Mohamed Abou-treika whose accomplishments as a humanitarian are as luminous as his accomplishments on the soccer pitch announced his retirement from his beloved Al Ahly club. He was joined by fellow icons Emad Moteab and Mohamed Barakat, all stalwarts of the club as they made their announcement on Ahly TV.
Abou-treika was specially shaken up by the violence as he saw a fan die in front of him in locker room.
Manuel Jose, Al Ahly's Portugese coach added to the deepening gloom by reportedly terminating his contract. He returned to Portugal and gives a harrowing account of what happened to him.
"I was beaten with fists and kicks to the neck, head and feet. [In the dressing room] I saw our fans die before us and we were unable to do anything. Nothing happened to any of the players but we feel overwhelming sadness and the return flight was made in silence, full of respect for the lives of our fans who died."
The deaths of so many, the loss of their popular coach, the retirement of three talismans, will surely sadden the hearts of many Al Ahly fans. A heavy price to pay for their part in the revolution. But they and the club will survive this tragedy, as painful as it maybe. It will take time to heal the wounds inflicted on Egypt's and Africa's most iconic side. In that context, good on Liverpool to lend their support to a fellow club in distress.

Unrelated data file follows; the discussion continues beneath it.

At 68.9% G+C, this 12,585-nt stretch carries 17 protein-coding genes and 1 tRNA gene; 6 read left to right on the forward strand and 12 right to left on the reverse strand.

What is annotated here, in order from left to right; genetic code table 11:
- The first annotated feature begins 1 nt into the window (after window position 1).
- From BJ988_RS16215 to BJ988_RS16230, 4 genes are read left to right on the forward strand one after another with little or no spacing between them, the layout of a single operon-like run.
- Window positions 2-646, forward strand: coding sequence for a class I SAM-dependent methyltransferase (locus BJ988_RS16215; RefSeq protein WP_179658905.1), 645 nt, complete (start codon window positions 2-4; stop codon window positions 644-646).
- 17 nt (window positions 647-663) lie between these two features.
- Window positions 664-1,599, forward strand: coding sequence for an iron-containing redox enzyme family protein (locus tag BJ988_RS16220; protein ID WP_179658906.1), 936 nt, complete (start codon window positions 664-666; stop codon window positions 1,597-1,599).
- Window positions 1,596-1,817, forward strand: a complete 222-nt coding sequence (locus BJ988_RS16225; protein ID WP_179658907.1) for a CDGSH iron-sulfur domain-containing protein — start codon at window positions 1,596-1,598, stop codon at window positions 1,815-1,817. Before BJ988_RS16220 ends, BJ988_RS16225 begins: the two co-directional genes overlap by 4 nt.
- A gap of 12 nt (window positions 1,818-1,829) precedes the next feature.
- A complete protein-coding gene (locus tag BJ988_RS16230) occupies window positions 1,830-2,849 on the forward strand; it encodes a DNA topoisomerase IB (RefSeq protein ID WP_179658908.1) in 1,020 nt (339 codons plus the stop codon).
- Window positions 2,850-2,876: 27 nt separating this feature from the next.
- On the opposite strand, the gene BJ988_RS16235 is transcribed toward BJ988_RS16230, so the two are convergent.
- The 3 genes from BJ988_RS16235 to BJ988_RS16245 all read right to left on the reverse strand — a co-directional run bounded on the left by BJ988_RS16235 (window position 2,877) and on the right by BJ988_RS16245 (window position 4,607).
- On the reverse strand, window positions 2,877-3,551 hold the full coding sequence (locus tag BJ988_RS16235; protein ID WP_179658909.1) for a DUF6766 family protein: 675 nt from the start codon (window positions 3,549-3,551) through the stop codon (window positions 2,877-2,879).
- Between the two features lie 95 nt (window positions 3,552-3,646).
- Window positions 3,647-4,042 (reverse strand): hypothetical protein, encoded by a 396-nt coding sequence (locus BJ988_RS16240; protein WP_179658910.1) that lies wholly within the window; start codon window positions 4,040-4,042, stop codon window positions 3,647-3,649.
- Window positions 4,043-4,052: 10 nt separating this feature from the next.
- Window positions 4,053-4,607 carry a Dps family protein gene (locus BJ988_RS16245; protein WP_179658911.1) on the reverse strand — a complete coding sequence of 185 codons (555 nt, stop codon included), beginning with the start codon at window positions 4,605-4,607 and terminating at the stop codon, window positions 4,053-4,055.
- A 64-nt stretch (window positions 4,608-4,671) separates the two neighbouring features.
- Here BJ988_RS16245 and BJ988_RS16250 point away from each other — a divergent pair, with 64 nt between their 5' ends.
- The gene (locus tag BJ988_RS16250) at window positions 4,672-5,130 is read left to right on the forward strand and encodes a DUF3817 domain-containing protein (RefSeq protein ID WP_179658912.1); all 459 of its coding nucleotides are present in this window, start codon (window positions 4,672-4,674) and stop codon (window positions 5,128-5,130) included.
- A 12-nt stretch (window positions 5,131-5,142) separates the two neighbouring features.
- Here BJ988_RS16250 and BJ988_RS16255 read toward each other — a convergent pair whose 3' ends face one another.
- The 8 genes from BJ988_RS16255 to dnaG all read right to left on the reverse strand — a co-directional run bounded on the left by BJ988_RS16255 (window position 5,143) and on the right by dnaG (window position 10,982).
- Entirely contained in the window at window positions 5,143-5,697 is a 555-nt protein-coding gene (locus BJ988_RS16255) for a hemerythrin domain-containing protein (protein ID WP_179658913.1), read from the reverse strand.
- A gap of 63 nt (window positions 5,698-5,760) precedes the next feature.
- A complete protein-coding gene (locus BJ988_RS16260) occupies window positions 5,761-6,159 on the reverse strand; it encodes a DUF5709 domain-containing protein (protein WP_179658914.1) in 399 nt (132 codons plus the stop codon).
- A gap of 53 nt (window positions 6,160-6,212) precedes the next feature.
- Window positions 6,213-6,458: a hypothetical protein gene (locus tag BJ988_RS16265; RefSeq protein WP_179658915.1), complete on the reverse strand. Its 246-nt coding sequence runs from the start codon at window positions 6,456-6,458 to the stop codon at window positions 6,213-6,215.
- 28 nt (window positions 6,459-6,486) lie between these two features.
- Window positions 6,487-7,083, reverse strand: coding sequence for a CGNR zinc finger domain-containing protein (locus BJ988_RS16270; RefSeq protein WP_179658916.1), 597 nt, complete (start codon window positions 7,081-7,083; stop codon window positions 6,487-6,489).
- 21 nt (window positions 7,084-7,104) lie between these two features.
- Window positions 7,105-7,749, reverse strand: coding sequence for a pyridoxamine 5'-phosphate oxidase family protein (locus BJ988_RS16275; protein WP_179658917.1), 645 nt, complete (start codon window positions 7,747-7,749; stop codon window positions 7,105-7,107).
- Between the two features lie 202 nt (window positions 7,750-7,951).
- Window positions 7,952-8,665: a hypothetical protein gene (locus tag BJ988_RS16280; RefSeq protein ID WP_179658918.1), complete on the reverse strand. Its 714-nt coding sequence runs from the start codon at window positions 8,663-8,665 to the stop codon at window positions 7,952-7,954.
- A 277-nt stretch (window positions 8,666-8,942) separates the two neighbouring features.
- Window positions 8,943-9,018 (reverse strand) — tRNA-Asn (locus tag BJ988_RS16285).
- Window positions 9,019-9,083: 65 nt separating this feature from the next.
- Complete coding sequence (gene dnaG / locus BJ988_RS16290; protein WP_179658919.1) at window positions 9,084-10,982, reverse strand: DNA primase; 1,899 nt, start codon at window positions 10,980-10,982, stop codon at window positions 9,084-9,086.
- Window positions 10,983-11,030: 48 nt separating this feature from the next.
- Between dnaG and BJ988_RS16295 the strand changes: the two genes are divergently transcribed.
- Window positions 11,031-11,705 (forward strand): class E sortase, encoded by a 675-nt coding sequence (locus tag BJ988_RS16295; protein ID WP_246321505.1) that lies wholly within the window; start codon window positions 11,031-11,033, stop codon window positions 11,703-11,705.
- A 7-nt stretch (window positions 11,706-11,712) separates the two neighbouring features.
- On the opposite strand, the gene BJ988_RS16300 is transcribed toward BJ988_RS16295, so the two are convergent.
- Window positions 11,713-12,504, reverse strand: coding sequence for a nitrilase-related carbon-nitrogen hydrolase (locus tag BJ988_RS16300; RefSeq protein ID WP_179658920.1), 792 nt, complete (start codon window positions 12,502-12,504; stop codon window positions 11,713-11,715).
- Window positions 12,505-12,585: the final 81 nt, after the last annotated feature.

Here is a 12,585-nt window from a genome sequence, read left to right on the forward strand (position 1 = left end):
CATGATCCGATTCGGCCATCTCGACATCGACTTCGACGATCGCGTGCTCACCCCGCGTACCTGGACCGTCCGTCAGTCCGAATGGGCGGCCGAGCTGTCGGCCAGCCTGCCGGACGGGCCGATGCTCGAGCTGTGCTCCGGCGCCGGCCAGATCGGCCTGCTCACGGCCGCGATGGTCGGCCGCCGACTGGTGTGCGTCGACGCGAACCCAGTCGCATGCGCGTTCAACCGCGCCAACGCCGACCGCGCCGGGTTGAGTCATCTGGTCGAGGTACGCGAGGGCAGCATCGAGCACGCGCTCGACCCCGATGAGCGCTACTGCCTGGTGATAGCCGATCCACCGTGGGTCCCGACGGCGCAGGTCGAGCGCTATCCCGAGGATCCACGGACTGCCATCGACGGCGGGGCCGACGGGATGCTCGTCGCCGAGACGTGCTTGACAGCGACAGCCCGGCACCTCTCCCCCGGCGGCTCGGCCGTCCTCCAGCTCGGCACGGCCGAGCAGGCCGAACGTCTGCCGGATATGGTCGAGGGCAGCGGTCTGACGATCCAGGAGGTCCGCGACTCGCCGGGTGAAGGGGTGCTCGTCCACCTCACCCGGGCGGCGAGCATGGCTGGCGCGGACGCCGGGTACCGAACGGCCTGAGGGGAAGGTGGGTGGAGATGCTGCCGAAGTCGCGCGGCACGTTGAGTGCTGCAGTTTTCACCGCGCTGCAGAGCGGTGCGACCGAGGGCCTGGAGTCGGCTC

In the meantime, Egypt could also face suspension from a self-righteous FIFA and their clubs banned from further international competition. Sepp Blatter is doing his best outraged blathering from his soap box.
I leave you with Abou-treika's philosophy:
"Every athlete has a humanitarian role in society. He doesn't live solely for himself, but for others too. I like to participate in charity work and try my best to help the poor and penniless. I'm also seeking to use soccer in humanitarian work."